Returning Mound Stars  Don’t Really Return

by Eddie Mayrose

We’ve all been there.  Having sat down at the draft table resolved to take big bats  first and fill out our pitching staff in later rounds, we’ve been faced with the dilemma of choosing between a rising young hurler and a big name guy coming off an injury. At that point, the rationalization process kicks in regarding the veteran.

“He’s on a contending team.  If he could just give me 150 IP, he’s a steal.” “Even though he missed all of last season, he says he’ll be ready for Opening Day.” Or, “I know he’s had shoulder problems but he’s still only 28 and his K rate was awesome when he’s healthy.”

That last one is my personal favorite, as it’s the rationale by which Rich Harden has landed on my roster in two of the last three seasons.  And, of course, I was burned each time.  As were the owners that convinced themselves that Erik Bedard or Brandon Webb would somehow be rejuvenated.  All these guys really do for you is inflate your waiver wire costs.

In an effort to prevent Fantasy owners from falling down the rabbit hole, (and maybe as a personal reminder of the pitfalls involved), FantasySportsDirt presents our list of those pitchers with impressive resumes that, sadly, now include a severe injury.

Scott Baker, Twins- He finally started to realize his potential through early August when a bad shoulder shut him down. While he lowered his ERA by more than a run, he’ll be returning to a much weaker Minnesota team and shoulder injuries really scare us.  Alternative: Wandy Rodriguez, Astros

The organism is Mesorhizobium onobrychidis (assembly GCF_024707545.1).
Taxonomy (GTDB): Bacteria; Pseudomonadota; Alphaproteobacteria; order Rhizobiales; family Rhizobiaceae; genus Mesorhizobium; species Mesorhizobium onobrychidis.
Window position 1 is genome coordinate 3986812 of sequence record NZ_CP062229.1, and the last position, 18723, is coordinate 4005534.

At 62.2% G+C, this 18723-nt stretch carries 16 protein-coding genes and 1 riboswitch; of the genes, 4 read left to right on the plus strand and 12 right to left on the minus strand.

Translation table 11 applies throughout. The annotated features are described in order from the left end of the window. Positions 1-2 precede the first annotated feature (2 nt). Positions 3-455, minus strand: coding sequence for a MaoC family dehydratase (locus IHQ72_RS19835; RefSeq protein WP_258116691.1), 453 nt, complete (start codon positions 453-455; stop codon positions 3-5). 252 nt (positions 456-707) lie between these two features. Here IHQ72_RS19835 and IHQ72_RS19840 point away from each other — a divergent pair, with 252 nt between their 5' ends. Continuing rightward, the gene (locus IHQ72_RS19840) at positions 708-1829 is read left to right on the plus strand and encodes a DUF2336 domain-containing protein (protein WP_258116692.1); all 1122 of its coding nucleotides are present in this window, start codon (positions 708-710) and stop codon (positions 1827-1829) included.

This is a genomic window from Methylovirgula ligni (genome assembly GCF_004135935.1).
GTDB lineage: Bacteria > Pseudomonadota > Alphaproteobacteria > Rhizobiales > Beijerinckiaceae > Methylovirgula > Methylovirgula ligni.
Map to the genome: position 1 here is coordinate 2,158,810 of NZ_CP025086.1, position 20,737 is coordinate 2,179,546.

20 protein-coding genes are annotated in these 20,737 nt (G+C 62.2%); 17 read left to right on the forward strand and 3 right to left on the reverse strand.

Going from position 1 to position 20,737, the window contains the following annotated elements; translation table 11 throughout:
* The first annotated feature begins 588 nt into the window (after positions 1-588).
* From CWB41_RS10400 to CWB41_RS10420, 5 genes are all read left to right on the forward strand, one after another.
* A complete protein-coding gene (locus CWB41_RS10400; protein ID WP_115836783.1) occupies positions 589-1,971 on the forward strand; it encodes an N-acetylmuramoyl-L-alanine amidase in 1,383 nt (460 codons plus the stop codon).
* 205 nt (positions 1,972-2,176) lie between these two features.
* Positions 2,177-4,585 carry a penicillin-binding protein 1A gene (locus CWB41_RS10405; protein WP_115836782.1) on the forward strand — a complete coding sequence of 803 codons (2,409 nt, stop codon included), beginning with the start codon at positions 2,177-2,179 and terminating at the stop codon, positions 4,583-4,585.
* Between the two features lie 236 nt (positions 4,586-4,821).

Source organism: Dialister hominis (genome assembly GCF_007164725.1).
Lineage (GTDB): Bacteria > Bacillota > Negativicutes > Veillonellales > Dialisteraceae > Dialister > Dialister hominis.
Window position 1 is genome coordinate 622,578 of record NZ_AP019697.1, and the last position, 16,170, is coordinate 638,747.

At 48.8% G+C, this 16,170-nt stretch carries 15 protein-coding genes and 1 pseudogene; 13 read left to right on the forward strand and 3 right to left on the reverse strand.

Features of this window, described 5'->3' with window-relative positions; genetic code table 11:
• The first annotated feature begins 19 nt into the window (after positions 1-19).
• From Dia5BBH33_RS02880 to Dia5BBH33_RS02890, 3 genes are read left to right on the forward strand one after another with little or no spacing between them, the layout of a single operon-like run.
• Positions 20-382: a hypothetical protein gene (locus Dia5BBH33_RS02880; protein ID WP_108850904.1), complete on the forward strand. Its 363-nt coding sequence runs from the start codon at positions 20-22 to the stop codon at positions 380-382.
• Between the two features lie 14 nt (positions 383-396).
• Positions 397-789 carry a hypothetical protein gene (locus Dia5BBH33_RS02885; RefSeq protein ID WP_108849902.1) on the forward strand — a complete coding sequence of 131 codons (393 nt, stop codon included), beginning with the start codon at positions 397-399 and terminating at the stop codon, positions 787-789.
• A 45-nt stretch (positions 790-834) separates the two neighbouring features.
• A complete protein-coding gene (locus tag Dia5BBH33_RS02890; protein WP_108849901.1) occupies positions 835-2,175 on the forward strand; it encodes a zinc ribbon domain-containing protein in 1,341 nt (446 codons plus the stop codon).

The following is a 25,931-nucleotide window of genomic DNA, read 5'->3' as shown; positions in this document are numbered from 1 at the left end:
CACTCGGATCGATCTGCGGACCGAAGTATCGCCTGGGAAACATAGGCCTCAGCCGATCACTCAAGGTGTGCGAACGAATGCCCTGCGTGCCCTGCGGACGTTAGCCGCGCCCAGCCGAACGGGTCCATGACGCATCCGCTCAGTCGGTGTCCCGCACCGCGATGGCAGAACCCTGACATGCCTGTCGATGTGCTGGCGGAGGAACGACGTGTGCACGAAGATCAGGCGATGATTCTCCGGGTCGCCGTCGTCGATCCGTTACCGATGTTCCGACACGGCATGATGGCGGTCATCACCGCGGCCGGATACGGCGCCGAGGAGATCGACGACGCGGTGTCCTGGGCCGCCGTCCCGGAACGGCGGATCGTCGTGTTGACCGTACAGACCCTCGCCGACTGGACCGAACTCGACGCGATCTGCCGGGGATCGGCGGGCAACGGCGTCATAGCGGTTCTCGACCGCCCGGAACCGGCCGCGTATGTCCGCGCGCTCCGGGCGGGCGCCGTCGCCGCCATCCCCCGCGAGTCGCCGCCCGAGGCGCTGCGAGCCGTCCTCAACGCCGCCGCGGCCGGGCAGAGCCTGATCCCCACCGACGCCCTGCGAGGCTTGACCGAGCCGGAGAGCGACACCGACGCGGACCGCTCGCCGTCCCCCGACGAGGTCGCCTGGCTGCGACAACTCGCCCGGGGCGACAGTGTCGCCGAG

Tommy Hanson, Braves
- Did we mention that shoulder injuries really scare us? His motion is anything but graceful, leading us to believe the stress on his injured shoulder will continue.  He gets a little more latitude than the rest of the list because of his youth, but we’re worried that his woes will be chronic.  Alternative: Jaime Garcia, Cardinals

Phil Hughes, Yankees- If we were to take a shot on one guy, it would be Hughes.  His “dead arm” was never diagnosed as any specific injury, and he’ll be moved down in the rotation with the Yanks’ acquisitions of Pineda and Kuroda.  He’s dropped more than 20 lbs and is doing everything asked of him in camp so far.  Keep a watchful eye on him as the spring progresses.  Alternative: Randy Wolf, Brewers

Josh Johnson, Marlins- The biggest tease on the list. An absolute stud, WHEN HEALTHY, Johnson has a tough time staying on the field.  His risk-reward ratio is very high, so he’ll likely go earlier in your draft than he should. Let someone else roll the dice. Alternative: Jeremy Hellickson, Rays

Jake Peavy, White Sox
- Do yourself a favor and take Peavy off of your draft list.  This tease has been going on for years; with no level of success.  Disregard the fact that he’s still only 30 and, instead, focus on his rising WHIP and ERA.  Alternative: Mark Buerhle, Marlins

Johan Santana, Mets- The Mets are saying all the right things about Santana being ready for Opening Day, but we’re not buying.  So far, he’s been limited to just 25 pitches per session.  Johan has managed to regain his form after serious injury before but, at 33, it’s less likely now.  Besides, that’s a really bad team he’s pitching in front of.  Wins may be few and far between.  Alternative: Matt Harrison, Rangers

Stephen Strasburg, Nationals-  OK.  If you’re in a keeper league, he’s your guy.  However, for 2012, we’re worried about his command- the classic obstacle for any returning from Tommy John surgery. While his September return was a very important step in his recovery, he’ll definitely be overvalued on Draft Day – Take a pass.  Alternative: Madison Bumgarner, Giants

Adam Wainwright, Cardinals- Two consecutive seasons of 230+ IP apparently took their toll on Wainwright’s elbow, resulting in TJ surgery.  Historically, pitchers have struggled in their first season back, and we expect the same here, as Wainwright is just a year removed.  Alternative: Matt Cain, Giants

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